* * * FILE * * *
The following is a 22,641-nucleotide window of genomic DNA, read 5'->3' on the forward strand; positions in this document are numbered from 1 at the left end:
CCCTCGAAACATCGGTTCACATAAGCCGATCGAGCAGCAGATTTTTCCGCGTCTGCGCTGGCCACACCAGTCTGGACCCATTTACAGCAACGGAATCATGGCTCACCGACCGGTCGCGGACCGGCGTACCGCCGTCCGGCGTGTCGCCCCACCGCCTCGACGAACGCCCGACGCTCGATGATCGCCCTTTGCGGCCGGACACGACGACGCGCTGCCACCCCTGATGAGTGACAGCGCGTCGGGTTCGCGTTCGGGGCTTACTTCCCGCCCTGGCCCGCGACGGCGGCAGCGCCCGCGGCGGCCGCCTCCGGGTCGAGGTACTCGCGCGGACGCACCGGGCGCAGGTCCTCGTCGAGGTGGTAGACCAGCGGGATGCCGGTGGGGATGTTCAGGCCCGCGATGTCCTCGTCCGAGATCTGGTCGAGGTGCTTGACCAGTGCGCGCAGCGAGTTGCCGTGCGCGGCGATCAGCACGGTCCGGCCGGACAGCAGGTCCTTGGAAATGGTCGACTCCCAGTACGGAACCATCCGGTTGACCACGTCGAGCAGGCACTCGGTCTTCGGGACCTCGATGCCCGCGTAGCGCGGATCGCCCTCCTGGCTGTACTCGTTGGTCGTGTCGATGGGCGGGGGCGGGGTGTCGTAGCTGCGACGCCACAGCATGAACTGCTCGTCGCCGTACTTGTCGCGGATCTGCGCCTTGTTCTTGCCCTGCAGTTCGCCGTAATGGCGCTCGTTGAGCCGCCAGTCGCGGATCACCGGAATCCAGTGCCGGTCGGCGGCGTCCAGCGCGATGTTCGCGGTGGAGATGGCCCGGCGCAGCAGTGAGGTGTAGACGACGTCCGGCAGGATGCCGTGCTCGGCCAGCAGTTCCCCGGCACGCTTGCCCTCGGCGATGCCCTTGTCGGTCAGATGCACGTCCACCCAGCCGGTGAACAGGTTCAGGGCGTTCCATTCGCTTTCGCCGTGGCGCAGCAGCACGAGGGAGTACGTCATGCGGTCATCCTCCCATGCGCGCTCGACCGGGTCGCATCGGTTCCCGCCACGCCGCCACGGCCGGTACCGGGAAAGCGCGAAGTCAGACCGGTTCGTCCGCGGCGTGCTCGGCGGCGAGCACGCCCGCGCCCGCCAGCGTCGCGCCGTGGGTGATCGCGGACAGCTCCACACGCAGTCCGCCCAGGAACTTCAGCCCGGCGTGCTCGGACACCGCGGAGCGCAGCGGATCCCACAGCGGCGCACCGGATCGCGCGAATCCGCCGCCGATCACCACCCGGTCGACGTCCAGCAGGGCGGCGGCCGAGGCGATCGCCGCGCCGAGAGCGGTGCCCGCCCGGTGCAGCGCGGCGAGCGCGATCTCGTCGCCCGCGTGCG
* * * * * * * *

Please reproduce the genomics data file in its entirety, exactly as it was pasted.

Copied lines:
The following is a 22,641-nucleotide window of genomic DNA, read 5'->3' on the forward strand; positions in this document are numbered from 1 at the left end:
CCCTCGAAACATCGGTTCACATAAGCCGATCGAGCAGCAGATTTTTCCGCGTCTGCGCTGGCCACACCAGTCTGGACCCATTTACAGCAACGGAATCATGGCTCACCGACCGGTCGCGGACCGGCGTACCGCCGTCCGGCGTGTCGCCCCACCGCCTCGACGAACGCCCGACGCTCGATGATCGCCCTTTGCGGCCGGACACGACGACGCGCTGCCACCCCTGATGAGTGACAGCGCGTCGGGTTCGCGTTCGGGGCTTACTTCCCGCCCTGGCCCGCGACGGCGGCAGCGCCCGCGGCGGCCGCCTCCGGGTCGAGGTACTCGCGCGGACGCACCGGGCGCAGGTCCTCGTCGAGGTGGTAGACCAGCGGGATGCCGGTGGGGATGTTCAGGCCCGCGATGTCCTCGTCCGAGATCTGGTCGAGGTGCTTGACCAGTGCGCGCAGCGAGTTGCCGTGCGCGGCGATCAGCACGGTCCGGCCGGACAGCAGGTCCTTGGAAATGGTCGACTCCCAGTACGGAACCATCCGGTTGACCACGTCGAGCAGGCACTCGGTCTTCGGGACCTCGATGCCCGCGTAGCGCGGATCGCCCTCCTGGCTGTACTCGTTGGTCGTGTCGATGGGCGGGGGCGGGGTGTCGTAGCTGCGACGCCACAGCATGAACTGCTCGTCGCCGTACTTGTCGCGGATCTGCGCCTTGTTCTTGCCCTGCAGTTCGCCGTAATGGCGCTCGTTGAGCCGCCAGTCGCGGATCACCGGAATCCAGTGCCGGTCGGCGGCGTCCAGCGCGATGTTCGCGGTGGAGATGGCCCGGCGCAGCAGTGAGGTGTAGACGACGTCCGGCAGGATGCCGTGCTCGGCCAGCAGTTCCCCGGCACGCTTGCCCTCGGCGATGCCCTTGTCGGTCAGATGCACGTCCACCCAGCCGGTGAACAGGTTCAGGGCGTTCCATTCGCTTTCGCCGTGGCGCAGCAGCACGAGGGAGTACGTCATGCGGTCATCCTCCCATGCGCGCTCGACCGGGTCGCATCGGTTCCCGCCACGCCGCCACGGCCGGTACCGGGAAAGCGCGAAGTCAGACCGGTTCGTCCGCGGCGTGCTCGGCGGCGAGCACGCCCGCGCCCGCCAGCGTCGCGCCGTGGGTGATCGCGGACAGCTCCACACGCAGTCCGCCCAGGAACTTCAGCCCGGCGTGCTCGGACACCGCGGAGCGCAGCGGATCCCACAGCGGCGCACCGGATCGCGCGAATCCGCCGCCGATCACCACCCGGTCGACGTCCAGCAGGGCGGCGGCCGAGGCGATCGCCGCGCCGAGAGCGGTGCCCGCCCGGTGCAGCGCGGCGAGCGCGATCTCGTCGCCCGCGTGCG